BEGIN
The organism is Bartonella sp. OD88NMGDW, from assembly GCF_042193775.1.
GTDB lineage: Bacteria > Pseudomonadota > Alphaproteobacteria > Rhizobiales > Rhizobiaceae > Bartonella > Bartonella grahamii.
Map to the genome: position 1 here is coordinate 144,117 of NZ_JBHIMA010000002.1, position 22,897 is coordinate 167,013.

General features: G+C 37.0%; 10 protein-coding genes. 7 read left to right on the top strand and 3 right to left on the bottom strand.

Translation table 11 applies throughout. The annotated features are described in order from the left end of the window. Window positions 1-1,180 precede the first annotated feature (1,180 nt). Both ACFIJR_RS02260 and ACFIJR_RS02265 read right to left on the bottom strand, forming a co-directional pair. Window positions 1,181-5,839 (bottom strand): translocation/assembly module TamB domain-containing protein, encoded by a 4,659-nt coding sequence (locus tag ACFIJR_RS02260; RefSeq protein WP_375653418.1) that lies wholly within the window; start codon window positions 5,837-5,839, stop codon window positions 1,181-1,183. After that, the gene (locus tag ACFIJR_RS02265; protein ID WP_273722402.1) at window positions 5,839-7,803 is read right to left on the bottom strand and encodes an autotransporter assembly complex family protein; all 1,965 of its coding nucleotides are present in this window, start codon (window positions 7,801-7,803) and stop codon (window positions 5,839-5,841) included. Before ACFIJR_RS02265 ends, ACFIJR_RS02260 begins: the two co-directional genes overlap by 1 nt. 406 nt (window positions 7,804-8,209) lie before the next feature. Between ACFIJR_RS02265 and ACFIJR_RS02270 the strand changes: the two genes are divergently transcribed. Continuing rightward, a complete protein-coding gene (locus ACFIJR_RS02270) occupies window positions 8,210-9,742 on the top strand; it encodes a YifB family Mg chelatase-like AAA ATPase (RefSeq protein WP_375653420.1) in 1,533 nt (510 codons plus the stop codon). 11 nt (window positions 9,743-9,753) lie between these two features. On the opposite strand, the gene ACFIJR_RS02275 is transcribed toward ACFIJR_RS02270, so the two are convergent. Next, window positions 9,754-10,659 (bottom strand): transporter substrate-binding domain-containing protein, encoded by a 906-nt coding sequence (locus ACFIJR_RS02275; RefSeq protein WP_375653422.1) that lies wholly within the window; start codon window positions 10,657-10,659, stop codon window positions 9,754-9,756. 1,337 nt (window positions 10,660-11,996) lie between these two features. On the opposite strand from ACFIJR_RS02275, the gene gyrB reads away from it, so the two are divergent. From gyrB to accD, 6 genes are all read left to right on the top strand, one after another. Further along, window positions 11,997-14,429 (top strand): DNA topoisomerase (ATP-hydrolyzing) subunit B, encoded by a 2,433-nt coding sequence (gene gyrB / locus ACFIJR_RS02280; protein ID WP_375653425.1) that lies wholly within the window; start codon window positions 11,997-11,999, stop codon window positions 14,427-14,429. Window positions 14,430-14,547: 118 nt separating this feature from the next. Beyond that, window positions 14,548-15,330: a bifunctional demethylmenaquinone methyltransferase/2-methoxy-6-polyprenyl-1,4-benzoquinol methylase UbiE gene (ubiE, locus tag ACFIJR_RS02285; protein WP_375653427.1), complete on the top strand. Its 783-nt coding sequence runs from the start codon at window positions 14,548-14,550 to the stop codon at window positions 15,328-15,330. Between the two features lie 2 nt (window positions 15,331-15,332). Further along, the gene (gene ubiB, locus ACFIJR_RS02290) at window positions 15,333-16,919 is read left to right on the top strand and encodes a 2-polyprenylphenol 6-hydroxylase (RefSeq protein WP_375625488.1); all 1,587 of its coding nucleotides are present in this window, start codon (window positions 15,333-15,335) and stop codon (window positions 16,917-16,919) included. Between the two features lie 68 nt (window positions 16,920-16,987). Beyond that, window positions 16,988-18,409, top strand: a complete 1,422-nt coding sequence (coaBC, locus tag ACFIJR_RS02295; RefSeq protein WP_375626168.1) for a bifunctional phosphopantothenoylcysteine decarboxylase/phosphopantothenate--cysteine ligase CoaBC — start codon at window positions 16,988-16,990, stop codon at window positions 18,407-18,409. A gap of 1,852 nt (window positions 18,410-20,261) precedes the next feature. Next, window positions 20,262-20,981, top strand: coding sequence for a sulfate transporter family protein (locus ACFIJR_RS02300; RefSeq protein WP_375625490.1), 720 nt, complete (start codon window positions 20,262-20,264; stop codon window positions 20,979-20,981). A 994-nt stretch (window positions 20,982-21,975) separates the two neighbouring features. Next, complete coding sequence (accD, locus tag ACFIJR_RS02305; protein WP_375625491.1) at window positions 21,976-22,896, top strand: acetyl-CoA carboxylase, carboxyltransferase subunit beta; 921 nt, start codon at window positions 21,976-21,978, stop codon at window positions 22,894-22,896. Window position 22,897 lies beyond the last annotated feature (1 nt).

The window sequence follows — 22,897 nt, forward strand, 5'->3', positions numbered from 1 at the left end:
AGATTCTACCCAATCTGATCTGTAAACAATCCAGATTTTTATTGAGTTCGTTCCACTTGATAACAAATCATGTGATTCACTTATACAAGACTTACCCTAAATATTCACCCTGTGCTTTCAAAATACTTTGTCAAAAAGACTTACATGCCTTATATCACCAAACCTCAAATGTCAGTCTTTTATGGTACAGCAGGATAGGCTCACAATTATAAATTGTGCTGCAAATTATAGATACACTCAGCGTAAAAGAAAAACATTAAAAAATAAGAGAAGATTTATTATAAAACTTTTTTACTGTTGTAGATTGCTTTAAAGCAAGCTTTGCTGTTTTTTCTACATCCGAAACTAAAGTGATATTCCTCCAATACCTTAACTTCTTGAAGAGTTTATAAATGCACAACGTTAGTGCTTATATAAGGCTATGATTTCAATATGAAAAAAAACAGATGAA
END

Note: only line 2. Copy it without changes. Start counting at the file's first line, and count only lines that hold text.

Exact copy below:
GTDB lineage: Bacteria > Pseudomonadota > Alphaproteobacteria > Rhizobiales > Rhizobiaceae > Bartonella > Bartonella grahamii.